As he thought of this possibility, Archie couldn’t help being a little fearful of what might happen to him should he fall into the hands of the insurgents, and he began to wonder if he had not been a little foolhardy, after all, in starting off on such a wild-goose chase. “But I will have something new to send Mr. Van Bunting about the interior towns,” he said to himself, “and if I am captured, why, I will have a great deal to write about when I am released.” This thought made the lad happy again, and he trudged along the road with as much vim and energy as he had displayed during those weary days when he was walking to New York to make his fortune. And it was a much more interesting country in which to walk than the New York State counties had been. The vegetation was rich and luxuriant everywhere, palm-trees, vines, and flowers growing in profusion all along the road. In every dooryard, in front of every hut, there grew what seemed to Archie a veritable fairy bower of the most richly coloured flowers in existence. And they were growing, apparently, without cultivation. He had seen nothing like them before, even in California, and he longed to pluck some of them to send home, if they had only been wax instead of nature’s blossoms. As it was, he kept his arms filled with them for awhile, but after a time he grew tired carrying them, and was obliged to drop them by the roadside.
The country looked as if it might have been very prosperous at one time. There were plantations laid out in excellent fashion, and the soil seemed rich and fertile. But instead of growing crops, and storehouses filled with spices and coffee, there was desolation everywhere, and it was easy to see that the Spaniards had determined to leave but little behind them for the Yankees. Every other farmhouse and wayside hut was deserted, their occupants having gone, apparently, to join Aguinaldo, and the whole country, outside the towns, seemed to be wholly deserted and left to grow up in weeds and tangled vines.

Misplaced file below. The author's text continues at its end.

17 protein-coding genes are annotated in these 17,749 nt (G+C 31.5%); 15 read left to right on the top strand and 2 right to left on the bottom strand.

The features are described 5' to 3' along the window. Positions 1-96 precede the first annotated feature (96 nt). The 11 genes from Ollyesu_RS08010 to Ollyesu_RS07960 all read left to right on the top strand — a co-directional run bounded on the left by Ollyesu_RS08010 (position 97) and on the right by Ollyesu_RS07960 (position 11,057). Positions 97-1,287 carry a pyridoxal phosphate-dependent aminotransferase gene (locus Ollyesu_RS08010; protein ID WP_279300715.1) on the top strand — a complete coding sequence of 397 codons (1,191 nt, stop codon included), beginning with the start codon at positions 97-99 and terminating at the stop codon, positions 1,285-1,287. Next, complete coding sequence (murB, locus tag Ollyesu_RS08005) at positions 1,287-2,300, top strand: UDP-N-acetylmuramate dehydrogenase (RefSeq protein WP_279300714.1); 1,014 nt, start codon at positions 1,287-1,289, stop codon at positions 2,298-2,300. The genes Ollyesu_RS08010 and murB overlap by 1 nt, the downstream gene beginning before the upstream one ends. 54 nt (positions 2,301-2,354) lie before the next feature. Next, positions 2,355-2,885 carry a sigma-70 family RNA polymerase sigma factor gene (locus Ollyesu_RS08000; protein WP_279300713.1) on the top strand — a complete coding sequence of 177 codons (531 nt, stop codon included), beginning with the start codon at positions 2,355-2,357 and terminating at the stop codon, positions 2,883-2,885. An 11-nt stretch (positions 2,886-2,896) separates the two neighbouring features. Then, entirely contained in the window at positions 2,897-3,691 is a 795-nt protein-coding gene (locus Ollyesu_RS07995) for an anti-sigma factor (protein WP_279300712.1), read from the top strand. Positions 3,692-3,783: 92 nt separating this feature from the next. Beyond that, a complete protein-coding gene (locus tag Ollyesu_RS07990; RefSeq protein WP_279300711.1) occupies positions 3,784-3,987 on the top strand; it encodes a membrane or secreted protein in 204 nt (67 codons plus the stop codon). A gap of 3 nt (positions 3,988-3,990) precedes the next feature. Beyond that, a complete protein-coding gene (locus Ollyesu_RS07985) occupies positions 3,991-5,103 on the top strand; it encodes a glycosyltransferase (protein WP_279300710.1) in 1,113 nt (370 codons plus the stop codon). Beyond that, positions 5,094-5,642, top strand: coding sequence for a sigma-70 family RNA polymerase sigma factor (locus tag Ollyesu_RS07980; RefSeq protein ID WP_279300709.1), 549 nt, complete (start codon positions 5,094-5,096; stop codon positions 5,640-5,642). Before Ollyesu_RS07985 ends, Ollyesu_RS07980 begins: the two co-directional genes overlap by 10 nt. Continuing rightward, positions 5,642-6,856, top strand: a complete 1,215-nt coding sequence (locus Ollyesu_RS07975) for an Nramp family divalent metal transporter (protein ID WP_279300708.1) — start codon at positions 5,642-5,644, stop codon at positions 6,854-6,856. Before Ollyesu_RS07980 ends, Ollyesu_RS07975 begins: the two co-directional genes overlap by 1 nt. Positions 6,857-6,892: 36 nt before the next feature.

The sun was warm, the sky was a perfect blue, and it seemed a delightful day in every way. But it made Archie sad to walk through a district which had been made so desolate, and he hadn’t walked many hours before he wished that he might soon reach a town, where he could find some life, and where he could remain overnight. For by the middle of the afternoon he was tired walking, and made up his mind that fifteen miles was enough for any one to do in one day. But he was obliged to keep on walking for two hours longer before he reached a village, and the great sun was just sinking behind the blue hills in the distance when he entered the one main village street, which was long and narrow, winding in and out among the cabins and huts, as if it had been laid out after the houses were built, for the convenience of the people. It was a poor excuse for a public thoroughfare. There had probably been a pavement of some sort at one time, but now the street was a mass of rubbish of every sort, straw, dust, old bricks, and bits of stone being thrown together in every rut, so that it was exceedingly difficult to walk along with any comfort.